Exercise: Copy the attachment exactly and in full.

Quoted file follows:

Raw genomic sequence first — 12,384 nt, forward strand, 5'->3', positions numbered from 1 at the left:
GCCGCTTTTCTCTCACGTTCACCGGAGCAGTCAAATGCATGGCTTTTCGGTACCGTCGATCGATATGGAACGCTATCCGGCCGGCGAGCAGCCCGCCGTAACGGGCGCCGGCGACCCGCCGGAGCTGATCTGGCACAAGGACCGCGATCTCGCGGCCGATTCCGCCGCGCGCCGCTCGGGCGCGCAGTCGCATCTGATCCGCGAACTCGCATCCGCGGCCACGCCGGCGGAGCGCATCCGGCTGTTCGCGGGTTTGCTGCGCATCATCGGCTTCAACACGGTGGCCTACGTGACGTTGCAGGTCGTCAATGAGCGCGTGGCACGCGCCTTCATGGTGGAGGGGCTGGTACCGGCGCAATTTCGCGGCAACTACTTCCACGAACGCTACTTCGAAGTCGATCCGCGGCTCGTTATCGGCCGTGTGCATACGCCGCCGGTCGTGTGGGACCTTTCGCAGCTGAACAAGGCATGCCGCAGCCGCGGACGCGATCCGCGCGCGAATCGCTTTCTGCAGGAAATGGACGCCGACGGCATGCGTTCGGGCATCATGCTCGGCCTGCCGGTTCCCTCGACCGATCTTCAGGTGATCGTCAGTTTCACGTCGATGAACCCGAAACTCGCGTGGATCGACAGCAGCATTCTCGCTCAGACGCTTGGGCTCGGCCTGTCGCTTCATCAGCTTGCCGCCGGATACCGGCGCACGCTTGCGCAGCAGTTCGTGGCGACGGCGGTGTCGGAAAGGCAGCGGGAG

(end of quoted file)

Raw genomic sequence first — 12,384 nt, forward strand, 5'->3', positions numbered from 1 at the left:
GCCGCTTTTCTCTCACGTTCACCGGAGCAGTCAAATGCATGGCTTTTCGGTACCGTCGATCGATATGGAACGCTATCCGGCCGGCGAGCAGCCCGCCGTAACGGGCGCCGGCGACCCGCCGGAGCTGATCTGGCACAAGGACCGCGATCTCGCGGCCGATTCCGCCGCGCGCCGCTCGGGCGCGCAGTCGCATCTGATCCGCGAACTCGCATCCGCGGCCACGCCGGCGGAGCGCATCCGGCTGTTCGCGGGTTTGCTGCGCATCATCGGCTTCAACACGGTGGCCTACGTGACGTTGCAGGTCGTCAATGAGCGCGTGGCACGCGCCTTCATGGTGGAGGGGCTGGTACCGGCGCAATTTCGCGGCAACTACTTCCACGAACGCTACTTCGAAGTCGATCCGCGGCTCGTTATCGGCCGTGTGCATACGCCGCCGGTCGTGTGGGACCTTTCGCAGCTGAACAAGGCATGCCGCAGCCGCGGACGCGATCCGCGCGCGAATCGCTTTCTGCAGGAAATGGACGCCGACGGCATGCGTTCGGGCATCATGCTCGGCCTGCCGGTTCCCTCGACCGATCTTCAGGTGATCGTCAGTTTCACGTCGATGAACCCGAAACTCGCGTGGATCGACAGCAGCATTCTCGCTCAGACGCTTGGGCTCGGCCTGTCGCTTCATCAGCTTGCCGCCGGATACCGGCGCACGCTTGCGCAGCAGTTCGTGGCGACGGCGGTGTCGGAAAGGCAGCGGGAG